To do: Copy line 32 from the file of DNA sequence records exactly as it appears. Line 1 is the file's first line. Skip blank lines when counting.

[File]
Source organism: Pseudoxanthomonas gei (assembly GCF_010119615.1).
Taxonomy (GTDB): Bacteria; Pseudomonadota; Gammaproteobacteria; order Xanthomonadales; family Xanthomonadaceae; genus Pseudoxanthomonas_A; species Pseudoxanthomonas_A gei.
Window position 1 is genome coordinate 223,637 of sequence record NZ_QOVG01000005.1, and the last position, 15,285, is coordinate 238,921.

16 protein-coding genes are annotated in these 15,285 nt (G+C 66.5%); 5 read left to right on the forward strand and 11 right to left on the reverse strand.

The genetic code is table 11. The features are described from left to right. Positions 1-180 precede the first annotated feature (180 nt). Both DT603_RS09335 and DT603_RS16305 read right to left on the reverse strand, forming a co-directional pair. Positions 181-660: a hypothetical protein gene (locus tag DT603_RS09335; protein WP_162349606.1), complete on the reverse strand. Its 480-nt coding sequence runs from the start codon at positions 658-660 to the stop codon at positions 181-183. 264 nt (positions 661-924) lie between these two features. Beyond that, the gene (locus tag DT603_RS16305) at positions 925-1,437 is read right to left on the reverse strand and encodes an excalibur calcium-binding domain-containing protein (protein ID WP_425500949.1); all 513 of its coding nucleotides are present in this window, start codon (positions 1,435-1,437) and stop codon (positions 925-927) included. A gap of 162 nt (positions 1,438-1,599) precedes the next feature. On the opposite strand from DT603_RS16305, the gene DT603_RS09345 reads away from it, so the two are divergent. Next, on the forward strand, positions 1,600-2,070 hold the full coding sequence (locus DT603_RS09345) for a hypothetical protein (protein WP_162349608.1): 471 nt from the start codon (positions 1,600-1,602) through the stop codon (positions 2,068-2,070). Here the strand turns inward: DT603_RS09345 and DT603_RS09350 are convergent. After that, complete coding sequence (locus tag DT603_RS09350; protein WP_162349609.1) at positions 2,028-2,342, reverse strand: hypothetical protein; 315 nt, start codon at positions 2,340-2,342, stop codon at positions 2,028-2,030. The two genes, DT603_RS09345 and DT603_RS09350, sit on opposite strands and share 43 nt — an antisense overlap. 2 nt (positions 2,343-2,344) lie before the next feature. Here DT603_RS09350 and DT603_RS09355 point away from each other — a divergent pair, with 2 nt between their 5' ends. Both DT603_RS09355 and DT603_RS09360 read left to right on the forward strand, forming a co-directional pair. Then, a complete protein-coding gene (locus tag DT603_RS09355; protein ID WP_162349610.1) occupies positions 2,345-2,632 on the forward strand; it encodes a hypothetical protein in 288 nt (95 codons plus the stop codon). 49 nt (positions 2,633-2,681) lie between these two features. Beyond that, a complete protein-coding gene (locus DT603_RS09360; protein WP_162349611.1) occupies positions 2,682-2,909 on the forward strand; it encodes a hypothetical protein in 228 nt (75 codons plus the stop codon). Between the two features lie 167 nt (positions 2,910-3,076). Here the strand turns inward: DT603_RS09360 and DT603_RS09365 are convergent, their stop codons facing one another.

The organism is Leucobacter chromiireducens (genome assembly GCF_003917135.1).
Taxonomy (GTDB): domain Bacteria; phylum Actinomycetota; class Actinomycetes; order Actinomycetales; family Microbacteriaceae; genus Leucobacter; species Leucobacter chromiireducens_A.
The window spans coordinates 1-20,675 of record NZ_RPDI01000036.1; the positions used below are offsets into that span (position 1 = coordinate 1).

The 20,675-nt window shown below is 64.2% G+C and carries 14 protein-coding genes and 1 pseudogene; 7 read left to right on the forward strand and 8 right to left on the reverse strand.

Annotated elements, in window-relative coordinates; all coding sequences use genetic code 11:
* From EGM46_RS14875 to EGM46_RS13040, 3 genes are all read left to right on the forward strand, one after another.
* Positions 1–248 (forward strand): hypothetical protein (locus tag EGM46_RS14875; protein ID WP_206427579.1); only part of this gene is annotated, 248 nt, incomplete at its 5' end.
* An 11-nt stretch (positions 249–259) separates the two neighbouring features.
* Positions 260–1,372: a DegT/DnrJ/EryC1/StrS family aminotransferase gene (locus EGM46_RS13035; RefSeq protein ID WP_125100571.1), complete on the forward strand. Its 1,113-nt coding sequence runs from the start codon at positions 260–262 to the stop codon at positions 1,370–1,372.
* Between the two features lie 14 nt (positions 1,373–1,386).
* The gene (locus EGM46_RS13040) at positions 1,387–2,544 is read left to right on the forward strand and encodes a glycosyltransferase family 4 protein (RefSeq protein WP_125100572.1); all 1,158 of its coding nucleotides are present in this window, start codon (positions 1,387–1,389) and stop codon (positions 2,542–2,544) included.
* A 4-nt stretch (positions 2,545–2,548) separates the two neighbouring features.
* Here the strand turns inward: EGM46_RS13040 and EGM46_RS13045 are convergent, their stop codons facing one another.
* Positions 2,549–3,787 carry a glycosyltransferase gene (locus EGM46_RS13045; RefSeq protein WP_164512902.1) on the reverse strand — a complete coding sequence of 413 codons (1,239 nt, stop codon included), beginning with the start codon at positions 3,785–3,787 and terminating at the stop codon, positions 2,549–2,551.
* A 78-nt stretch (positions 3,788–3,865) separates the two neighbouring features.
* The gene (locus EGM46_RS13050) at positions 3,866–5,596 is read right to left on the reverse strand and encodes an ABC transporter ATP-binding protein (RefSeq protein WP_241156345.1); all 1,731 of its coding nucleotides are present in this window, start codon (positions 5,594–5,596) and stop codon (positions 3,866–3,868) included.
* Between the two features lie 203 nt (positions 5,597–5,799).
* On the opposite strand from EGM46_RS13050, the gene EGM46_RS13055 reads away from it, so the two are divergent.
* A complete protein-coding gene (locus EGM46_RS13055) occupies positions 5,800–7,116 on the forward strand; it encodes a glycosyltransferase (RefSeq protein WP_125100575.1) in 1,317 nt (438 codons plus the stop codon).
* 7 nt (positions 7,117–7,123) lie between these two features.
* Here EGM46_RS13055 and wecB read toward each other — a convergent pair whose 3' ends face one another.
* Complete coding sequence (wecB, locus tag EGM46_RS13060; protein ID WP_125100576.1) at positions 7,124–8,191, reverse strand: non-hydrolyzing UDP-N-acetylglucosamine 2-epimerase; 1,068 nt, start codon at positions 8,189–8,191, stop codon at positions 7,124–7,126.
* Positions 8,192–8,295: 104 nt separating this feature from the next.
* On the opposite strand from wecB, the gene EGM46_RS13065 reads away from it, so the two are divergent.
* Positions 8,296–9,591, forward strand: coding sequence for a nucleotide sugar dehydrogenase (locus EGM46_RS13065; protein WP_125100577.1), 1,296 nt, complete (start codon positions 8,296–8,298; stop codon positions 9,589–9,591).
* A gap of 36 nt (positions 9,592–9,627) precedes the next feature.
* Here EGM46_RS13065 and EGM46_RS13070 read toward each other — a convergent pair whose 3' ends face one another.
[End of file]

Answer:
* Here EGM46_RS13065 and EGM46_RS13070 read toward each other — a convergent pair whose 3' ends face one another.